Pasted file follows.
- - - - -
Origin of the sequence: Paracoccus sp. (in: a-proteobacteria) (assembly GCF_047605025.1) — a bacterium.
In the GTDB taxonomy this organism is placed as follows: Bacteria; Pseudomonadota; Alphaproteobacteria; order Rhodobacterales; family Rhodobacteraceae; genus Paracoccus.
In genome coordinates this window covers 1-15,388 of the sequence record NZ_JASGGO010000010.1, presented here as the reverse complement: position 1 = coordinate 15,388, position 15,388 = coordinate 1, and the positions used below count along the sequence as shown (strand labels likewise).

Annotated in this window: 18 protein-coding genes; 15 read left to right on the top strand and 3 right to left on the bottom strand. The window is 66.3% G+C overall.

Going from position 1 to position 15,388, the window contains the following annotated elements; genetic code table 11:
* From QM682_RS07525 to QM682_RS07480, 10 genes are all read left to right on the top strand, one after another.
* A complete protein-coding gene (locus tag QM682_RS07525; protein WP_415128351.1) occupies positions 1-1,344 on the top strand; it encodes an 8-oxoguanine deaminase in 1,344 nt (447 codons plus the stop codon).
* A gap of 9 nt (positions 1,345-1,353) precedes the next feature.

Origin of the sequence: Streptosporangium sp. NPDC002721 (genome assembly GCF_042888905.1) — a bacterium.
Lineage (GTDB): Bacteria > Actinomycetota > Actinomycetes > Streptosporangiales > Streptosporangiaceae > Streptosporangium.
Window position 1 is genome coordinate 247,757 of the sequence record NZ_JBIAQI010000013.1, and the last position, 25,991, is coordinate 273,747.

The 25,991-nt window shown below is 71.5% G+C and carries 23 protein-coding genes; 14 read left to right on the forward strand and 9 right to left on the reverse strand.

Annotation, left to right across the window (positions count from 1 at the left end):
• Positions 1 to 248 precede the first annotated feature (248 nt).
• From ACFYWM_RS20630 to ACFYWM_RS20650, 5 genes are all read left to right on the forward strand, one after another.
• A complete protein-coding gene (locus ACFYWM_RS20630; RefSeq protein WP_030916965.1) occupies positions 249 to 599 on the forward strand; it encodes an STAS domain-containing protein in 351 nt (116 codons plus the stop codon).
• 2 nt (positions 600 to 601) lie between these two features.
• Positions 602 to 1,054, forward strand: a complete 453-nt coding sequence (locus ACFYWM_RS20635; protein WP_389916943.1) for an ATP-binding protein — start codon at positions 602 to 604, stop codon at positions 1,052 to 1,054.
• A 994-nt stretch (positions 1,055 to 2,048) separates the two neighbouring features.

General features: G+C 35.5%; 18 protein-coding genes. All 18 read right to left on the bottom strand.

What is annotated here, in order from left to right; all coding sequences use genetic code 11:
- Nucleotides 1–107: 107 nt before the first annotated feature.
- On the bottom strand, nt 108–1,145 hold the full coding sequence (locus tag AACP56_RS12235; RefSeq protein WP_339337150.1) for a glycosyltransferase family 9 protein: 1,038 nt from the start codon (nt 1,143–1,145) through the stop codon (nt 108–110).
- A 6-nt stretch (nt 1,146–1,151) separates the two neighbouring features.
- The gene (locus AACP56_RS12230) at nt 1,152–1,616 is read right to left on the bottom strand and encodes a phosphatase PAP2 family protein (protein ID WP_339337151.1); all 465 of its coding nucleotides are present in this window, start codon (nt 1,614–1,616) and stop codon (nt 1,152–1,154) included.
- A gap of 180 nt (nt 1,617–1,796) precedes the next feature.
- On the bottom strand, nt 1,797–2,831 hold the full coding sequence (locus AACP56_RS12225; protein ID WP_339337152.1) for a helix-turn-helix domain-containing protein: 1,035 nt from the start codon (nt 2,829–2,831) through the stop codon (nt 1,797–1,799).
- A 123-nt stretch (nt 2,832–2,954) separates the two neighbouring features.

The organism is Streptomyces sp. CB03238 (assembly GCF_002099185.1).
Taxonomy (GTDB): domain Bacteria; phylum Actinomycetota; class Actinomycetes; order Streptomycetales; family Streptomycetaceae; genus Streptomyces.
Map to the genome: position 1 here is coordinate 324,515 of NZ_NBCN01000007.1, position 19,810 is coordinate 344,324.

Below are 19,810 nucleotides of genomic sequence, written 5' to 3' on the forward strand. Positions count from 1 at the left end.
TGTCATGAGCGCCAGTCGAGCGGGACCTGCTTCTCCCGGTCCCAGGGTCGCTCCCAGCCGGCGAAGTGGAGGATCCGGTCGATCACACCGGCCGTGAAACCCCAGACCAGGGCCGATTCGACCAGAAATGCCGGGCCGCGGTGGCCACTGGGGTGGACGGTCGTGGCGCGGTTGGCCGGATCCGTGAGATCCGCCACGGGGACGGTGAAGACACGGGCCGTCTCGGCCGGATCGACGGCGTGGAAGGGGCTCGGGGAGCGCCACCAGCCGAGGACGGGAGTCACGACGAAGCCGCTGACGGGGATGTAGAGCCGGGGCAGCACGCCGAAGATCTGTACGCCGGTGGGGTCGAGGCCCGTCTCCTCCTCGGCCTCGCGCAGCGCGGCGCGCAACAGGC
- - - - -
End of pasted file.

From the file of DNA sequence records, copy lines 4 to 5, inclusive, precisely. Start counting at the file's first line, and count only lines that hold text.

Annotated in this window: 18 protein-coding genes; 15 read left to right on the top strand and 3 right to left on the bottom strand. The window is 66.3% G+C overall.

Going from position 1 to position 15,388, the window contains the following annotated elements; genetic code table 11: